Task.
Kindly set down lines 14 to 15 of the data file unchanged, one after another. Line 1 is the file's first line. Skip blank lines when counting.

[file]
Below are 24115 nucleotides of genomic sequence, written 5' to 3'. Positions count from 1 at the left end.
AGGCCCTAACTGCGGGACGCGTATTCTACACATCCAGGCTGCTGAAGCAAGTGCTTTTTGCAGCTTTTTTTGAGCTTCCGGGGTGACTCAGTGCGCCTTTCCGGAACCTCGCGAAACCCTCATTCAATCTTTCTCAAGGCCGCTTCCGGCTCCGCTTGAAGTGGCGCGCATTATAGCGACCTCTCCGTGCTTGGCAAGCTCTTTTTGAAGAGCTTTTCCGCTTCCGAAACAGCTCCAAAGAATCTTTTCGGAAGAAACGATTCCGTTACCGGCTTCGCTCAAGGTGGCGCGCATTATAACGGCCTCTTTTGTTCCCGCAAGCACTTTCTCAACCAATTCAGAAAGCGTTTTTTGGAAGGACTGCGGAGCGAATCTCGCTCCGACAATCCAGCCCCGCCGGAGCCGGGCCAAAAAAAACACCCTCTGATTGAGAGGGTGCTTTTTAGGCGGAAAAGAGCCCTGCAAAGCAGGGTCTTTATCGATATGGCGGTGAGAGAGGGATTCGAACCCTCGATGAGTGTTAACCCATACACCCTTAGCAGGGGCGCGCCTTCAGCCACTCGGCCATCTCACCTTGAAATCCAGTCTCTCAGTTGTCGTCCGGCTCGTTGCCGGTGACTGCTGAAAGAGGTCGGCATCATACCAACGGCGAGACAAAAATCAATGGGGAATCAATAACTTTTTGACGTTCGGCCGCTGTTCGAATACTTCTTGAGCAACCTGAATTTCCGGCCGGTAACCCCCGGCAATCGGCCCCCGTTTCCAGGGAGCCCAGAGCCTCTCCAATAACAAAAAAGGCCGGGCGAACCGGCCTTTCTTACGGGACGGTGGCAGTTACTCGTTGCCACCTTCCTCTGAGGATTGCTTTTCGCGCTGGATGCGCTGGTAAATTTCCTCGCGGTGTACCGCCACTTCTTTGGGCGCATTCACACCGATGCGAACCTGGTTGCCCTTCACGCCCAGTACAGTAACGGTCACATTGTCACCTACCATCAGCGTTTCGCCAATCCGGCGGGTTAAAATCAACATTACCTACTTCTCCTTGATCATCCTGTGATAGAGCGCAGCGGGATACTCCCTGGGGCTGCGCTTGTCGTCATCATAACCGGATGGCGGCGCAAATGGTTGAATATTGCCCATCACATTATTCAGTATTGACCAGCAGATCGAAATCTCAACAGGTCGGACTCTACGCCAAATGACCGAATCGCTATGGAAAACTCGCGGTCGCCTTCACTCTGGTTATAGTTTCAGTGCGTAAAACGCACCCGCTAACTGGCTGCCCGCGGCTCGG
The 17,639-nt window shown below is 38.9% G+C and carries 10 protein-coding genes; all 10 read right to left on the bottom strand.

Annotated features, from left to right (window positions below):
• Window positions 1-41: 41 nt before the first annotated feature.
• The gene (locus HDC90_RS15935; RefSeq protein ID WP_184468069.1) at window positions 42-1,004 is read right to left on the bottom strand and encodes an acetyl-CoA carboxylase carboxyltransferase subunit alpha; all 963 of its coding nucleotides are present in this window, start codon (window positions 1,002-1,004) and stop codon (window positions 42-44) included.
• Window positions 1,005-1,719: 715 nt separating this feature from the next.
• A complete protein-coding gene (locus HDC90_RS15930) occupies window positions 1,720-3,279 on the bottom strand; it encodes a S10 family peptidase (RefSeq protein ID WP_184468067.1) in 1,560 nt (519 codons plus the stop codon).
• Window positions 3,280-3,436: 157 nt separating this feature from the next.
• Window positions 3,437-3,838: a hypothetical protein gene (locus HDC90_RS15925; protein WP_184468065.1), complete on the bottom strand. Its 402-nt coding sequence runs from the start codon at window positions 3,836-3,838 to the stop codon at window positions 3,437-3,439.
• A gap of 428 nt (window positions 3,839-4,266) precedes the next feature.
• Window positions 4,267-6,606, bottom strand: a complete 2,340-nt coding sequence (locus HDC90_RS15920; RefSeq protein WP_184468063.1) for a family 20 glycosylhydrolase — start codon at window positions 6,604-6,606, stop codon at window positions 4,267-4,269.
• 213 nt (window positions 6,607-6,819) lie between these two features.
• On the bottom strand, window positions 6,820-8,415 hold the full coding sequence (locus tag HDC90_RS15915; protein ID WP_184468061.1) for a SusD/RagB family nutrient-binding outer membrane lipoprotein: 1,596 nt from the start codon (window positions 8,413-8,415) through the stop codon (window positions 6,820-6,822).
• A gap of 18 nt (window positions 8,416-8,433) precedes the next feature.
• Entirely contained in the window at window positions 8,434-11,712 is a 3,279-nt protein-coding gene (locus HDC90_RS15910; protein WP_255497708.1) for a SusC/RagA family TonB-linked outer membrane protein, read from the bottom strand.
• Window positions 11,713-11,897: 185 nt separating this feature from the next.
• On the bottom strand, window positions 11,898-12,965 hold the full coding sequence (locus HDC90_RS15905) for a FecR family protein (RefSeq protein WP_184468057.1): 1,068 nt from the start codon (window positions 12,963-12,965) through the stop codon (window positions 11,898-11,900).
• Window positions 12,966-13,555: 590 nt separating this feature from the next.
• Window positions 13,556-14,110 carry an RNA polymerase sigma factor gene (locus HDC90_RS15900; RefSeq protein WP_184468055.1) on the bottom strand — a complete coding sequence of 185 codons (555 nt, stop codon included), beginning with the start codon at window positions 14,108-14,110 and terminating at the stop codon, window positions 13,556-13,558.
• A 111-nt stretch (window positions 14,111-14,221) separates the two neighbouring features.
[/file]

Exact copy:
• On the bottom strand, window positions 6,820-8,415 hold the full coding sequence (locus tag HDC90_RS15915; protein ID WP_184468061.1) for a SusD/RagB family nutrient-binding outer membrane lipoprotein: 1,596 nt from the start codon (window positions 8,413-8,415) through the stop codon (window positions 6,820-6,822).
• A gap of 18 nt (window positions 8,416-8,433) precedes the next feature.